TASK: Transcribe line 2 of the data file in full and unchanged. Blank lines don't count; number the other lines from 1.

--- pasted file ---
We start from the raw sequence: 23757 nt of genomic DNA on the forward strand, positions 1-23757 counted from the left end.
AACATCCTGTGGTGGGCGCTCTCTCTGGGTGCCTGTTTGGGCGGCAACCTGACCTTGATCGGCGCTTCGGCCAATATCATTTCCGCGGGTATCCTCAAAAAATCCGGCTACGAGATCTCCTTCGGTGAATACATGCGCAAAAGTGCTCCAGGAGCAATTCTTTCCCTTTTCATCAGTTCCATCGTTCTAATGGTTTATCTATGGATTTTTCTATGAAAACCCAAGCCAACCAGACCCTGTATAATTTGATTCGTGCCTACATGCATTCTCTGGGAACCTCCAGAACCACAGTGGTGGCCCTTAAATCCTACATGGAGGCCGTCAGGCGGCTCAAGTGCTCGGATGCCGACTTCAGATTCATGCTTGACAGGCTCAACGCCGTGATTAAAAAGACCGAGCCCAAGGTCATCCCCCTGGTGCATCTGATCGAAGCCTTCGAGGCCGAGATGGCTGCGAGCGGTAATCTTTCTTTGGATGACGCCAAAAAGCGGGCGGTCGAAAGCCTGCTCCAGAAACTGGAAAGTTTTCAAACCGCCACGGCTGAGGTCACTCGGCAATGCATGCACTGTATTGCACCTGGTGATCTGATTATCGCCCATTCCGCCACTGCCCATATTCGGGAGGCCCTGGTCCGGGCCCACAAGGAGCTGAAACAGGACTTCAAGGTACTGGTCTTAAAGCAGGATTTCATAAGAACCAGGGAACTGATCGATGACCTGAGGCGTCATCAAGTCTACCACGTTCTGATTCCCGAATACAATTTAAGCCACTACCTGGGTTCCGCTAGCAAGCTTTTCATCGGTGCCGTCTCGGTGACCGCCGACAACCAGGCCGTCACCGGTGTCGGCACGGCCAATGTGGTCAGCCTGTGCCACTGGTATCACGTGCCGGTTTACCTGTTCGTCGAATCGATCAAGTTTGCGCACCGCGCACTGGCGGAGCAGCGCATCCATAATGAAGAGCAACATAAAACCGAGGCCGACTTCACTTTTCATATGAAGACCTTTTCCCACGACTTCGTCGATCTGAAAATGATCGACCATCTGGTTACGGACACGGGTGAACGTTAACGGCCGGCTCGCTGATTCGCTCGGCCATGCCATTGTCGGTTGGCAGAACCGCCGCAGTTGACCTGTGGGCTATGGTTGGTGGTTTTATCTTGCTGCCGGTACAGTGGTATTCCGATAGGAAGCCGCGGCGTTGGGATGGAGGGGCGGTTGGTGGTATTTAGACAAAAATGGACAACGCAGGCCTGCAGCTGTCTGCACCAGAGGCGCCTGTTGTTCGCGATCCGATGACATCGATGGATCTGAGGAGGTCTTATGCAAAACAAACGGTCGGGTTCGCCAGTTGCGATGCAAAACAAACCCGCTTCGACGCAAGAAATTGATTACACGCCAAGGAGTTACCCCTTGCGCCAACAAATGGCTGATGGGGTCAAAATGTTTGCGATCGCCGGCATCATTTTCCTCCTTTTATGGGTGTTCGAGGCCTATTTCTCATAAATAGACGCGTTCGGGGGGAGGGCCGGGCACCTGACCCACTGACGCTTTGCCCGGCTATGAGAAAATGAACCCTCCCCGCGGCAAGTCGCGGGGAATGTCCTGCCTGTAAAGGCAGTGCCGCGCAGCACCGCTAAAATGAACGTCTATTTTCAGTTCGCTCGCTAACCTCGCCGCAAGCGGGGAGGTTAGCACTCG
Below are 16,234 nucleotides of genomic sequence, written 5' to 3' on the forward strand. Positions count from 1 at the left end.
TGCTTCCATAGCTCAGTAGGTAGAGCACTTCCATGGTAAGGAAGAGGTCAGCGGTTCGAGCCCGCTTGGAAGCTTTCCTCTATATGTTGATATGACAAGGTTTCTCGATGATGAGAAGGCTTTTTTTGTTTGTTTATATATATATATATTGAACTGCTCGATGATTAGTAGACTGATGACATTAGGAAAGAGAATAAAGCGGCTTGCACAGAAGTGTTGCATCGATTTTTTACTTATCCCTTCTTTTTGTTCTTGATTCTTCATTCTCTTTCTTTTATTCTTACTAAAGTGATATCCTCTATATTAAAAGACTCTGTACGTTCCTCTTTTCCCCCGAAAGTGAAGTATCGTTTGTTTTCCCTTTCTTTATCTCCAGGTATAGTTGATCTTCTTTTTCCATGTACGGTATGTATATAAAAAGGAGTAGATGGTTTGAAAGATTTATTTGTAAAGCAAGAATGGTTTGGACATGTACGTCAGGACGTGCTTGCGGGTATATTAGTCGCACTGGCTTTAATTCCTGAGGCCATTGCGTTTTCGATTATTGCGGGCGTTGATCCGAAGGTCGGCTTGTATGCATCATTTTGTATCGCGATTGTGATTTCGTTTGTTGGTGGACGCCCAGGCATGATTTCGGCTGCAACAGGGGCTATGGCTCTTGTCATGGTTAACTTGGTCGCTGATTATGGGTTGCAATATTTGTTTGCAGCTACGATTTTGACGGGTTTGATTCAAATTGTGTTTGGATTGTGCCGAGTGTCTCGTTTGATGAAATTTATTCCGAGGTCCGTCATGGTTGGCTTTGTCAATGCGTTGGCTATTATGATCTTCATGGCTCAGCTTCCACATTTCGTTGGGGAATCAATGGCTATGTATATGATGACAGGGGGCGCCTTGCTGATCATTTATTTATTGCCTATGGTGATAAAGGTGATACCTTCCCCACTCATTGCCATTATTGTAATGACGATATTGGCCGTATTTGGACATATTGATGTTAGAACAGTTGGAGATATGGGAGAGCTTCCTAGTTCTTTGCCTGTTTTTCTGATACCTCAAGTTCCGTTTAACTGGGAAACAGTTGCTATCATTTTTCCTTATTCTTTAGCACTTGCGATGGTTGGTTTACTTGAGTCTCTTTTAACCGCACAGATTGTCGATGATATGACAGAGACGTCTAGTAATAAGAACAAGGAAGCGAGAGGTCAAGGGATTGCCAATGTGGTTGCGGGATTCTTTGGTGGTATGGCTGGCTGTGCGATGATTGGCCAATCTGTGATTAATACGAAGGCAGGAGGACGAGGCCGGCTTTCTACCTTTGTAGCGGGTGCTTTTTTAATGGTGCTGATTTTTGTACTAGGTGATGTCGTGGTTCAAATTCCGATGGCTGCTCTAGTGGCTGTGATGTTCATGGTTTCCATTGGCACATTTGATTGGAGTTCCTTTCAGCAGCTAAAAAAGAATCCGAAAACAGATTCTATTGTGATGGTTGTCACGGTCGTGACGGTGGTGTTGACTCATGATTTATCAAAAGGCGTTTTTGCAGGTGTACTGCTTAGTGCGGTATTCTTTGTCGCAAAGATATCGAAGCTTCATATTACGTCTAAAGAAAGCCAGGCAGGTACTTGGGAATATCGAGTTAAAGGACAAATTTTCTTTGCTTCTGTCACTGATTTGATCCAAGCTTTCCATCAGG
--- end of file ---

AACATCCTGTGGTGGGCGCTCTCTCTGGGTGCCTGTTTGGGCGGCAACCTGACCTTGATCGGCGCTTCGGCCAATATCATTTCCGCGGGTATCCTCAAAAAATCCGGCTACGAGATCTCCTTCGGTGAATACATGCGCAAAAGTGCTCCAGGAGCAATTCTTTCCCTTTTCATCAGTTCCATCGTTCTAATGGTTTATCTATGGATTTTTCTATGAAAACCCAAGCCAACCAGACCCTGTATAATTTGATTCGTGCCTACATGCATTCTCTGGGAACCTCCAGAACCACAGTGGTGGCCCTTAAATCCTACATGGAGGCCGTCAGGCGGCTCAAGTGCTCGGATGCCGACTTCAGATTCATGCTTGACAGGCTCAACGCCGTGATTAAAAAGACCGAGCCCAAGGTCATCCCCCTGGTGCATCTGATCGAAGCCTTCGAGGCCGAGATGGCTGCGAGCGGTAATCTTTCTTTGGATGACGCCAAAAAGCGGGCGGTCGAAAGCCTGCTCCAGAAACTGGAAAGTTTTCAAACCGCCACGGCTGAGGTCACTCGGCAATGCATGCACTGTATTGCACCTGGTGATCTGATTATCGCCCATTCCGCCACTGCCCATATTCGGGAGGCCCTGGTCCGGGCCCACAAGGAGCTGAAACAGGACTTCAAGGTACTGGTCTTAAAGCAGGATTTCATAAGAACCAGGGAACTGATCGATGACCTGAGGCGTCATCAAGTCTACCACGTTCTGATTCCCGAATACAATTTAAGCCACTACCTGGGTTCCGCTAGCAAGCTTTTCATCGGTGCCGTCTCGGTGACCGCCGACAACCAGGCCGTCACCGGTGTCGGCACGGCCAATGTGGTCAGCCTGTGCCACTGGTATCACGTGCCGGTTTACCTGTTCGTCGAATCGATCAAGTTTGCGCACCGCGCACTGGCGGAGCAGCGCATCCATAATGAAGAGCAACATAAAACCGAGGCCGACTTCACTTTTCATATGAAGACCTTTTCCCACGACTTCGTCGATCTGAAAATGATCGACCATCTGGTTACGGACACGGGTGAACGTTAACGGCCGGCTCGCTGATTCGCTCGGCCATGCCATTGTCGGTTGGCAGAACCGCCGCAGTTGACCTGTGGGCTATGGTTGGTGGTTTTATCTTGCTGCCGGTACAGTGGTATTCCGATAGGAAGCCGCGGCGTTGGGATGGAGGGGCGGTTGGTGGTATTTAGACAAAAATGGACAACGCAGGCCTGCAGCTGTCTGCACCAGAGGCGCCTGTTGTTCGCGATCCGATGACATCGATGGATCTGAGGAGGTCTTATGCAAAACAAACGGTCGGGTTCGCCAGTTGCGATGCAAAACAAACCCGCTTCGACGCAAGAAATTGATTACACGCCAAGGAGTTACCCCTTGCGCCAACAAATGGCTGATGGGGTCAAAATGTTTGCGATCGCCGGCATCATTTTCCTCCTTTTATGGGTGTTCGAGGCCTATTTCTCATAAATAGACGCGTTCGGGGGGAGGGCCGGGCACCTGACCCACTGACGCTTTGCCCGGCTATGAGAAAATGAACCCTCCCCGCGGCAAGTCGCGGGGAATGTCCTGCCTGTAAAGGCAGTGCCGCGCAGCACCGCTAAAATGAACGTCTATTTTCAGTTCGCTCGCTAACCTCGCCGCAAGCGGGGAGGTTAGCACTCG